Whilst working at Harrogate College (England) as a technician/tutor in the joinery workshops, I asked a student what he would like to make. "A boat", he said. I dismissed the idea as we are 80 miles inland from the coast.
Recently, I ran out of ideas to keep some students busy and the idea of making a boat surfaced again. After researching boats on the internet, the one sheet skiff seemed appropriate so one morning I cut the shapes out and had a crack at making one.
This is when it all started to happen. By lunchtime I had a crowd of boat building experts around me. "It won't float the sides are too shallow". By teatime I had been nicknamed Davy Jones and a betting ring had been formed.
On my arrival home that night I proudly announced to my wife that I was building a boat. "No you're not".
With hindsight this was my first boatbuilding mistake. What follows now is after 200 hours research on the internet and a couple of books on boatbuilding. The second book threw most light on the subject and was worth the money (Building Classic Small Craft by John Gardner).
Barriers to Building a Boat
I bet that most home boat builders never get past the garage doors with a homemade boat. The reasons for this are many; you need water near enough and a trailer for a start. In England we have plenty of canals built in the industrial revolution. The British waterways just love half finished boats with kids in flying around in and amongst the barges. You need a licence and public liability insurance for a start, even if it sinks as soon as hits the wet stuff.
So I thought a mouse boat would be the way forward, a mouse boat that would fit inside a car rather than on the roof rack or trailer, in this instance my car.
This little move started the ball rolling. I was now under the spotlight and starting to feel the pressure. The next project will be built under the cover of darkness and tested wearing a balaclava. My only reservation from start to finish was: please just float even if it's only for a few minutes.
I whacked it together one day whilst in college, threw it in the car and set off home. I pasted a pub on my way back and could hear the laughter from the people sat by the road having a beer. It must have been a novelty for them to see a boat in a Smart car, who says you can't anyway.
The wife was at work, so for all her support I left her a present on the kitchen table and went out for several pints.
This being my first boat or "will it float" project I took the decision to use what I had in the garage and some advice from an old joiner (my Dad) who when asked about boats said one thing "cascamite it". The use of chine logs, fibreglass and purchasing expensive equipment was now out of the question, as my wife has the purse strings and wasn't tickled pink by the idea.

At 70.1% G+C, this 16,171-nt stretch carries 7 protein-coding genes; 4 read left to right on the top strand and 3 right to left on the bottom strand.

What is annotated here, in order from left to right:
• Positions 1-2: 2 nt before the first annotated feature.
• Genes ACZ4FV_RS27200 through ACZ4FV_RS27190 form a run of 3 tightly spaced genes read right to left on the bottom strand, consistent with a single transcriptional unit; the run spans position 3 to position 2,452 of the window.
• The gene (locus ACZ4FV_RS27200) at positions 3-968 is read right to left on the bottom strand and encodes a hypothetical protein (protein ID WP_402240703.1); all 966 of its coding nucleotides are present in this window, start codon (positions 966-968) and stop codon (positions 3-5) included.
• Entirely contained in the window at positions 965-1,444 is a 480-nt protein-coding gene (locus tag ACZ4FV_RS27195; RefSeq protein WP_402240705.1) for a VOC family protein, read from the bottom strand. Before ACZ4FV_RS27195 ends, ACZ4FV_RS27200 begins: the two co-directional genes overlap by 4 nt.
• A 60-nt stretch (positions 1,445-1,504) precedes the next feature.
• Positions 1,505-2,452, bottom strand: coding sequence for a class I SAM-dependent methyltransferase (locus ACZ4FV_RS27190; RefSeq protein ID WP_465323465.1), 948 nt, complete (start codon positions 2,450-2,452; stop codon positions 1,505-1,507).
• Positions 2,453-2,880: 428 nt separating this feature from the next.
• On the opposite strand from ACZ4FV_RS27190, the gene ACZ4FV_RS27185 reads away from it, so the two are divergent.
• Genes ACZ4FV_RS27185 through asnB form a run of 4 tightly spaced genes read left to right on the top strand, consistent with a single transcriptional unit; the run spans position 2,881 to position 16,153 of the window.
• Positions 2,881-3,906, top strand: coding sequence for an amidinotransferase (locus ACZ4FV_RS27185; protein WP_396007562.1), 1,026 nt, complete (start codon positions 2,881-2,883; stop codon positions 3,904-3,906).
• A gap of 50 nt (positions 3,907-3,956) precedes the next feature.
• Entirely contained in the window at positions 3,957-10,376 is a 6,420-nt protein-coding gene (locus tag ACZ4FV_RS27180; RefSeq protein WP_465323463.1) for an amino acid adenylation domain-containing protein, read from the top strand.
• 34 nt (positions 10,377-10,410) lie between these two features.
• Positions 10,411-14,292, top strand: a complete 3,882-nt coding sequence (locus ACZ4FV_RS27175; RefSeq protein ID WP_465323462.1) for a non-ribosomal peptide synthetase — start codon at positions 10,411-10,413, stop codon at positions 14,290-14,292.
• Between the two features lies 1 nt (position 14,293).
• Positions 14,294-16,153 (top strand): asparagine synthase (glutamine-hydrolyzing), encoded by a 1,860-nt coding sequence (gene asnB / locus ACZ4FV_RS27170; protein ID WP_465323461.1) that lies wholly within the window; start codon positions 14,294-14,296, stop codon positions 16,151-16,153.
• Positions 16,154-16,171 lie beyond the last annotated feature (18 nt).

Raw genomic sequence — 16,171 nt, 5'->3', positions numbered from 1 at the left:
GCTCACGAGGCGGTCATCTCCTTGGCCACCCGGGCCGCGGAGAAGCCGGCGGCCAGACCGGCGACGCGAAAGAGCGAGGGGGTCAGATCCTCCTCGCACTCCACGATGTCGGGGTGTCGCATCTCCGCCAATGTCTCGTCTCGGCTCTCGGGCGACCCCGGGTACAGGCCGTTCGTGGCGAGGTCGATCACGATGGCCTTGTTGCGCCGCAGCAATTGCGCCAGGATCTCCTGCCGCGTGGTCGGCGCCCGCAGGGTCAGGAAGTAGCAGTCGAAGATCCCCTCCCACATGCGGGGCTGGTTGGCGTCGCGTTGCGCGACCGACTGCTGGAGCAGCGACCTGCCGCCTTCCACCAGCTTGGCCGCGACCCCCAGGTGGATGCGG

It won't look any cuter on the sea bed after blowing the budget on marine paints either.
I used plenty of glue loads of screws and my head, some 2 pack waterproof filler and made the fatal mistake of using household gloss, which is still drying now nearly 2 weeks after the initial painting.
Dimensions: 54 inches long by 24 inches wide.
After being relegated to the garage, I got the boat on the operating table and gave it the once over with cascamite. This took 4 days to cure. I suppose you can use PU glue or any foaming glue but foaming glue pushes joints apart as it foams, not something I fancied happening in a boat.
Having found that acrylic paints grab to the cascamite I caulked the boat off with exterior decorators caulk that was waterproof. To be honest I never felt confident about my own ability and always had nagging doubts. This chain of thought will inevitably lead to those with a weaker mind to not pursue the dream. Please do though and prove the doubters wrong.
The mouse boat was built as a project for my daughter to paint under the pretence that I didn't actually want a boat myself and providing cover for when or if it went down. My daughter picked the paint and named the boat "Tommy Ten" after the horse she rides. This project has cost around £20 to date its ideal for kids to knock together and they spend more time painting it than actually using it.
I started to wonder where I could actually float my boat if you know what I mean. We have lakes and reservoirs nearby, I approached sailing clubs who not so politely declined, and the local tarns wanted public liability insurance. This is England and unless you have a large pond in your back yard you may find your boat used for plants or converted into a small bookcase.
Do what I did, drop it in the canal and if it goes down leave it there.
I kept the design as simple as possible and to be honest I wouldn't bother bevelling (sloping the sides) as it is easier for your first boat keep everything square. One improvement would be a foot support in the bottom of the boat attached to the 2x1 at either side.
After a lot of soul searching I loaded the boat up one night after tea said a few prayers and drove down the road half a mile to the canal and popped it in.
My daughter was as surprised as me - 20 minutes and still bobbing. Oars added my daughter had never been in a boat by herself, let alone a rowing boat. One hour later and still afloat. Two hours later if it was going to go down it would have done it by now. The boat was bone dry.
We have been out now several times and I am constantly asked questions by passersby surrounding this little boat. Many are surprised to see a wooden boat and are interested to know more. The barge owners all stop and talk; every child that goes past it either wants one or wants a go.
I have been inspired by all the contributors to Duckworks and with all the people who contribute to the site. Anybody wanting the complete instructions is more than welcome to contact me.